“We’re a small family-owned business, sir. No time for breaks, I’m afraid.”
“Okay, well, I guess I need to stay another night. I can’t think straight, and even if I could find my car, I wouldn’t feel right driving.”
“Absolutely, sir. Room four is made up and waiting for you.” The man passed the brass key across to Henry, who took it with a huff and left the office, slamming the door behind him.
The room was indeed made up, in that the towel had been removed from the bed. Henry grabbed it and placed it back before laying down. He didn’t know what he planned to do, but he hoped another night’s sleep would clear the cobwebs out of his head. He felt uneasy, but exhaustion soon won over.
Henry awoke to the sound of crying. It was sometime early in the morning, and Henry’s head felt heavy. Through his grogginess he could tell that the crying was coming from the next room over. It was a shrill, high sound: a baby wailing at the top of its lungs. He punched his pillow, coughing at the eruption of dust, and put it over his ears.
He laid like that for what felt like hours, the high-pitched keening never stopping or quieting. Part of him felt relieved to no longer be alone, but that part was drowned out by the need for sleep.
Sighing, Henry pulled himself to his feet and walked out to the office. The lights were off inside, but the sickly yellow street lamp illuminated enough for Henry to see that the round-faced man was standing at the counter.
He pushed the door open and walked purposefully inside. “I need another room.”
“Why certainly, sir. Is something the matter with your current accommodation?”
Henry snarled. “Too many things to mention. But right now, that baby next door won’t stop crying, and I need to sleep.”
The round-faced man just smiled.
“So, can you move me or what? It’s not like you’re sold out.”
“I’m sorry, sir, but room four is your room.”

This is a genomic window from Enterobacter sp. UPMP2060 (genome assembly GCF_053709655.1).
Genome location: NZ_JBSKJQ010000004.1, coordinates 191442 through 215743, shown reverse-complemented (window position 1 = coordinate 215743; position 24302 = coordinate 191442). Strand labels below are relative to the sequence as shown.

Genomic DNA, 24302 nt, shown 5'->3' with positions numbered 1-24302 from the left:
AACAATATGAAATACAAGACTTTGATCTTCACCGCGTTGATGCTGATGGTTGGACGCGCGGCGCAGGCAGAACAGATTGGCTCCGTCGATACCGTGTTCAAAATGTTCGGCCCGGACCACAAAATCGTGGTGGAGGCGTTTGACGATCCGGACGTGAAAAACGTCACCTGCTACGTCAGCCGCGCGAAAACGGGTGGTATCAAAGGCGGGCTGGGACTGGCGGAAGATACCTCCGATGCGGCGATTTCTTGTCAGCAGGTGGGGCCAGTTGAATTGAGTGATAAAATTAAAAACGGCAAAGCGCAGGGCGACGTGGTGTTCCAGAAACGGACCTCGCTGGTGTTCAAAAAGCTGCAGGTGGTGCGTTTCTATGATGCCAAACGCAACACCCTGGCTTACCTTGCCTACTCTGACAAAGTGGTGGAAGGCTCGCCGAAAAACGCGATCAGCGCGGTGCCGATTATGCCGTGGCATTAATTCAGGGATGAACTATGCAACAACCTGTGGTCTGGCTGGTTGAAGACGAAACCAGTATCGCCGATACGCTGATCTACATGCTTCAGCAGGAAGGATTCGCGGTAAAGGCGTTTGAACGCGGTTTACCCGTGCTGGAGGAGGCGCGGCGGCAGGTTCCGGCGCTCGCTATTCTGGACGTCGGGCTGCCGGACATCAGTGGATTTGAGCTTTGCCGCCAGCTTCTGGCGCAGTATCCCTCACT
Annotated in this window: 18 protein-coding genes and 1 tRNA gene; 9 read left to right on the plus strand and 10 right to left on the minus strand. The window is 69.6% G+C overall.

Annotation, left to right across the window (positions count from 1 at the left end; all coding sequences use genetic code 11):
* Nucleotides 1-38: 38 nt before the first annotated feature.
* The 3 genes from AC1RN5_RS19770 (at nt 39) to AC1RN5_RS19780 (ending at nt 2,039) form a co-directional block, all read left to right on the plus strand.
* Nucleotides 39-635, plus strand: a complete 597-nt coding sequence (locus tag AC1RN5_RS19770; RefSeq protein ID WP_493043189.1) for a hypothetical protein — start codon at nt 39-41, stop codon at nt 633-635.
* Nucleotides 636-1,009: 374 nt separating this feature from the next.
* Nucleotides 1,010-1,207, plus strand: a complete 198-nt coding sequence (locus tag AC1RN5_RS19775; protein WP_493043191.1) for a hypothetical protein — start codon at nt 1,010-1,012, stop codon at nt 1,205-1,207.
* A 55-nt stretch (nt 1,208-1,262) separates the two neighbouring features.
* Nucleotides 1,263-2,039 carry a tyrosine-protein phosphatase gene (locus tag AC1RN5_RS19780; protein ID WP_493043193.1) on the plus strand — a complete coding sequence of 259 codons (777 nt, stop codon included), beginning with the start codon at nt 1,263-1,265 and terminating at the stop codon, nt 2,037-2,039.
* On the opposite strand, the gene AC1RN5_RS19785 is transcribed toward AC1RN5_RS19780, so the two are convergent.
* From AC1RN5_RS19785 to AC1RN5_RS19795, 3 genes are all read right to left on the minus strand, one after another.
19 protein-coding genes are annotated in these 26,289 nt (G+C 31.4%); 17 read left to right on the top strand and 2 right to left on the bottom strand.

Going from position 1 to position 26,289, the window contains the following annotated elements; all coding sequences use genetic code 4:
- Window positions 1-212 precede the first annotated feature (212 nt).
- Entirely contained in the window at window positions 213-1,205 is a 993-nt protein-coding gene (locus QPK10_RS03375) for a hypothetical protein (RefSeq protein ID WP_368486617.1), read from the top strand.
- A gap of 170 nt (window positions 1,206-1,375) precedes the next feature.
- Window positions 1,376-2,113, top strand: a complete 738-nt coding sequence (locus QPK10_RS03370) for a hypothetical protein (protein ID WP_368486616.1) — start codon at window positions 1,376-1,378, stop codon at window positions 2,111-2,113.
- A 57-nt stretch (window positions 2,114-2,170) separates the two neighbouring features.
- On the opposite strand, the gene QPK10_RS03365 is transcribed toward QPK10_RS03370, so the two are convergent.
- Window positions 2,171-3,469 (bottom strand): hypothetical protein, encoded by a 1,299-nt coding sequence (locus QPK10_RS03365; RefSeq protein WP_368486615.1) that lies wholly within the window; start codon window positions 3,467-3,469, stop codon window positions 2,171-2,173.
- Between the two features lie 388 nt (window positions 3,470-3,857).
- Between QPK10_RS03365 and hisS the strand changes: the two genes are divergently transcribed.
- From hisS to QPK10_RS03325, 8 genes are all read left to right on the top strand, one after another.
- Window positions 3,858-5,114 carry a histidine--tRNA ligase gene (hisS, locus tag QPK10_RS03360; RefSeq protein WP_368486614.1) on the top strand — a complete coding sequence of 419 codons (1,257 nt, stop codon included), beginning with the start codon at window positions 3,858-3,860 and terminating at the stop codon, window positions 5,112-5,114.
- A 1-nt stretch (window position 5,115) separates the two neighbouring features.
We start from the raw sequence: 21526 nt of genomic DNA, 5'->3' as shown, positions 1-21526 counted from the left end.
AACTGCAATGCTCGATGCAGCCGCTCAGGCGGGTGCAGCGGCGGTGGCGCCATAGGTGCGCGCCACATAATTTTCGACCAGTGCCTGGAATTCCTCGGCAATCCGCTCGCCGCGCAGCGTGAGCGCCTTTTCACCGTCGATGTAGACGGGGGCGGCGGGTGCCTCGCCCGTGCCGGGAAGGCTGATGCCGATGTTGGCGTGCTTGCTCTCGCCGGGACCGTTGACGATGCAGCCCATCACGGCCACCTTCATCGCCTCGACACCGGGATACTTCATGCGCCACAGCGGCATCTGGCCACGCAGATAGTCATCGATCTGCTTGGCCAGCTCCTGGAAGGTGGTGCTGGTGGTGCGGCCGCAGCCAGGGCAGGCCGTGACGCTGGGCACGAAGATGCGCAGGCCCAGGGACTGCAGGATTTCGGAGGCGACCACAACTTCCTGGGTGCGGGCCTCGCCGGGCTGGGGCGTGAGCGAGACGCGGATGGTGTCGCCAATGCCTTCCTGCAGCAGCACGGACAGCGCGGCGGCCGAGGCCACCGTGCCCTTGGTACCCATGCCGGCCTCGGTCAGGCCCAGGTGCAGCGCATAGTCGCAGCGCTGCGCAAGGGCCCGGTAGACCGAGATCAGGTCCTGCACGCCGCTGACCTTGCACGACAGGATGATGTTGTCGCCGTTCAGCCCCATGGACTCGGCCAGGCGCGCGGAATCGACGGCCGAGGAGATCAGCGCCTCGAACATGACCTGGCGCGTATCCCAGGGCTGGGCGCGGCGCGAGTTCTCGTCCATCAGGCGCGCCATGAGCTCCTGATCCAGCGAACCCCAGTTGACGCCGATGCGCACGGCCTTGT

“Well, make room five my room. Or room six. What’s the problem?”
“There’s no problem, sir. It’s just…there’s no one in the room next to you, so I’m afraid switching rooms won’t solve anything.”
Henry leapt toward the man, grabbing his collar in his fists.
The round-faced man cocked his head to the side and smiled. “I’m sorry sir, but rules are rules.”
Henry tightened his grip on the man’s collar, pulling him closer over the formica counter. “What is going on here? Tell me!”
The round-faced man opened his mouth. Sound poured from his unmoving lips.
“Henry! Henry, what have you done?!” Henry recognized that voice. It was his wife’s.
Images came flooding into Henry’s mind. The crib. The mobile swaying above it. The look of horror on his wife’s face.
He loosened his grip on the man’s shirt, setting him back down.
“No. No. I didn’t. I mean, I didn’t want to. She wouldn’t stop crying. Please, she wouldn’t stop crying.” Tears streamed down Henry’s face.
More images now. The duffle bag. The slamming door. The pulsing blue and red lights in the distance. The highway. The tears. The skid. The swerve. The blackness.
Henry looked around. The round-faced man was smiling and nodding.
“You get it now, don’t you? We’ve been expecting you,” he said.
Henry clutched the sides of his head. “What’s going to happen to me?”
A flash of sympathy crossed the man’s face. “Nothing you don’t deserve.”